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Clyburn Gets 'Dingellgram' With Auction Concerns

Former E&C Chairman Concerned FCC May Act Beyond Incentive Auction Mandate 6/05/2013 6:47 AM Eastern

Rep. John Dingell (D-Mich.) is continuing to press his concern over reallocation of broadcast spectrum following the incentive auctions, this time sending one of his famed "Dingellgrams" seeking some answers from acting FCC chairwoman Mignon Clyburn.

In a letter dated June 4, a copy of which was obtained by B&C, Dingell seeks answers to three questions about the FCC's authority to take certain auction-related actions, suggesting it may be exceeding its authority under the Middle Class Tax Relief and Job Creation Act of 2012, legislation that included authorizing the voluntary incentive auction of broadcast spectrum. 

"I believe the Commission should adhere to congressional intent and its mandate under law when [designing and executing the auctions]," Dingell writes. "I am concerned that the Commission may be acting or planning to act beyond such mandate in implementing the Act accordingly."

The questions are: 1) "Does the commission believe it must complete international coordination with Mexico and Canada prior to reallocating and reassigning broadcast frequencies; 2) Does the commission believe [incentive auction legislation] grants it authority to revise its Office of Engineering and Technology Bulletin No. 69, a model used to predict broadcast interference; 3) Does the commission believe [the legislation] permits it to conduct a weighted reverse auction;" and 4) "What effect does the Commission estimate that a weighted reverse auction would have on the number of participants and the amount of spectrum recovered..."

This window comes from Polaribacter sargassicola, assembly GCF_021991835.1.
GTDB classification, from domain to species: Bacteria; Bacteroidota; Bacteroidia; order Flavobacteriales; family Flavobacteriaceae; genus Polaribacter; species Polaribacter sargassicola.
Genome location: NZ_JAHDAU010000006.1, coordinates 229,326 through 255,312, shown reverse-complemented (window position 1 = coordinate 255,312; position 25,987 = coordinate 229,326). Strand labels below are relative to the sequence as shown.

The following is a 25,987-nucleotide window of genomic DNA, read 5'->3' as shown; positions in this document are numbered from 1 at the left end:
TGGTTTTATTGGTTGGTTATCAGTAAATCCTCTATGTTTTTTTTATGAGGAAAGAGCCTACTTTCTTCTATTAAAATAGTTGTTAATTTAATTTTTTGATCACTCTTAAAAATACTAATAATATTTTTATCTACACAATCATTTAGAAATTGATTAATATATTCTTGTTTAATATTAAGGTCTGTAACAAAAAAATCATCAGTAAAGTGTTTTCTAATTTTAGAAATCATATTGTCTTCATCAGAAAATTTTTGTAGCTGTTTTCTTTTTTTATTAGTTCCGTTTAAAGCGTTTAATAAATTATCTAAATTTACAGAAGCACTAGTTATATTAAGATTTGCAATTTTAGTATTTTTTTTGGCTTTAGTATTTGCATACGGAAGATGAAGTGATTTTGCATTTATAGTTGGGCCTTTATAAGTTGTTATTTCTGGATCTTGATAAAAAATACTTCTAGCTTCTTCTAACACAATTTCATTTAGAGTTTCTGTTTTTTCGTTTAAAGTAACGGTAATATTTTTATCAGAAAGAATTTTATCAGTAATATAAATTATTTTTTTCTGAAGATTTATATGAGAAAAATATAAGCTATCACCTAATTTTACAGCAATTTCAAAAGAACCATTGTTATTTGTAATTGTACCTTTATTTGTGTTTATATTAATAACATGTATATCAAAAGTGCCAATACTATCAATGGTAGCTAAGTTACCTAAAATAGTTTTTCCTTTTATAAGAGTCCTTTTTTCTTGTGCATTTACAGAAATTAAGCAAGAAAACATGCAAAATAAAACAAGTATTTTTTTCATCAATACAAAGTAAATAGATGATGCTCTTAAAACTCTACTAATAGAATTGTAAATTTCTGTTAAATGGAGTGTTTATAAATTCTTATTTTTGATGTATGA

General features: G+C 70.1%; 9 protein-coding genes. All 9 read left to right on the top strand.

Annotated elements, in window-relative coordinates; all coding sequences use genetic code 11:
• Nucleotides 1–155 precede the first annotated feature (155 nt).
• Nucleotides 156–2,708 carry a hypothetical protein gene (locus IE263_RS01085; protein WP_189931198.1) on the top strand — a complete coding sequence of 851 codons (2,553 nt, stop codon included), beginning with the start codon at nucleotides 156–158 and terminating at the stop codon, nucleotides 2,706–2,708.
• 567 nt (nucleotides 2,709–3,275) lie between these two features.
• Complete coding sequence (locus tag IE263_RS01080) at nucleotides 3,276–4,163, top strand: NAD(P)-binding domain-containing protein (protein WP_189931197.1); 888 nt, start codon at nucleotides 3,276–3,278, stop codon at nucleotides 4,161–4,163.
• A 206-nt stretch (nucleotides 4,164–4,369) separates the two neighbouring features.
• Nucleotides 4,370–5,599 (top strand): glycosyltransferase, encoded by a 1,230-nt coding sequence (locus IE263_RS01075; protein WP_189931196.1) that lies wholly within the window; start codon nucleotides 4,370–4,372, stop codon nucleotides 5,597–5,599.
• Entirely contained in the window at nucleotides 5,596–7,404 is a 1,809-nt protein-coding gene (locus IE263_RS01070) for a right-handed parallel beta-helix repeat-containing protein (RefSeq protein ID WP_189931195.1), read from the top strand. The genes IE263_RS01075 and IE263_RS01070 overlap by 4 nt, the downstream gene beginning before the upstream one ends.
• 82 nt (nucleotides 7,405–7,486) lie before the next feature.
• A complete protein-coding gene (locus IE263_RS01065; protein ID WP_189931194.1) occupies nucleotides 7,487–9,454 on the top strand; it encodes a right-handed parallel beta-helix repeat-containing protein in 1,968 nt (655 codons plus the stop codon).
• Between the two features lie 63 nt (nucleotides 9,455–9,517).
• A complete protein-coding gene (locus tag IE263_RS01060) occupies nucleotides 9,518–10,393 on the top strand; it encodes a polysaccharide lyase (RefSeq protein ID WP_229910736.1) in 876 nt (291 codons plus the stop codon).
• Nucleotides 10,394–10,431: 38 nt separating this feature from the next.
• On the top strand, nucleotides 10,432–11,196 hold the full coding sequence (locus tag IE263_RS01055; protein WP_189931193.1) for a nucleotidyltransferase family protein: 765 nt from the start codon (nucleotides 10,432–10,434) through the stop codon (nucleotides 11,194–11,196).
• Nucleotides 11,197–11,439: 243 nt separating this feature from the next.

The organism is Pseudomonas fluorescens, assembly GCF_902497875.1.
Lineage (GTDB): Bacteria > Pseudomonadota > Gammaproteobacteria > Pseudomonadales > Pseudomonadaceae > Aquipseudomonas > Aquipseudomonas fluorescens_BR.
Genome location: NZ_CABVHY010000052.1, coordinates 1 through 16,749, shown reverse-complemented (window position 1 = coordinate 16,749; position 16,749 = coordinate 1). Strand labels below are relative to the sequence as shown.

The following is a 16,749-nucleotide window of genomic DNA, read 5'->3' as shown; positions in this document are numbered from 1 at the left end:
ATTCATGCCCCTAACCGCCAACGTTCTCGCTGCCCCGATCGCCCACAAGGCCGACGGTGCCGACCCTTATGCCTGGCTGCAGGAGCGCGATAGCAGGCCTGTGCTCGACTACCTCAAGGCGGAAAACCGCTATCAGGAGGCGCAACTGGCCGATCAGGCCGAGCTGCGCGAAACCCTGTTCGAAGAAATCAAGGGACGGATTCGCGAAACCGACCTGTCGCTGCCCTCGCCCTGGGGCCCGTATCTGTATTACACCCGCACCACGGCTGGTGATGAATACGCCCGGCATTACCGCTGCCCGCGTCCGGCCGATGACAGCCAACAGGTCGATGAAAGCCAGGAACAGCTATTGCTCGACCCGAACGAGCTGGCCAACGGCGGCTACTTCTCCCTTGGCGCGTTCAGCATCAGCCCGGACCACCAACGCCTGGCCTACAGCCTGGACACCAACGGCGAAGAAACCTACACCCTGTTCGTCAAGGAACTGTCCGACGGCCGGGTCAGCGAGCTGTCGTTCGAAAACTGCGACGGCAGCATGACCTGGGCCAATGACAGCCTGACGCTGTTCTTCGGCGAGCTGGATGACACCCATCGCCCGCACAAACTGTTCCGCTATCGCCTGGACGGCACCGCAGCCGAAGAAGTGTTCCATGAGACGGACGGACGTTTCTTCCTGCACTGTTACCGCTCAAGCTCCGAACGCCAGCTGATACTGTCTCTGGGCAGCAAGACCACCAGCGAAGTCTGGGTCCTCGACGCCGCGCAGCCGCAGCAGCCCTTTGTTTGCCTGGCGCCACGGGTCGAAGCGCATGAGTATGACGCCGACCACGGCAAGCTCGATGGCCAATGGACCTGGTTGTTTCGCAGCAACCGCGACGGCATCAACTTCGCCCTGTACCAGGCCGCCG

In each case, he wants to know where the FCC is finding the authority supporting its decision.

Broadcasters argue that the FCC should complete international coordination before the auction, that the law did not grant authority to revise the Bulletin 69 model for calculating stations coverage areas and interference protections. And some broadcasters, notably the Expanding Opportunities for Broadcasters Coalition, have argued that the FCC should not weigh station values by population service or the value of its station business.

Rep. Dingell, chairman emeritus of the House Energy and Commerce Committee, has given Clyburn until June 28 to respond.

September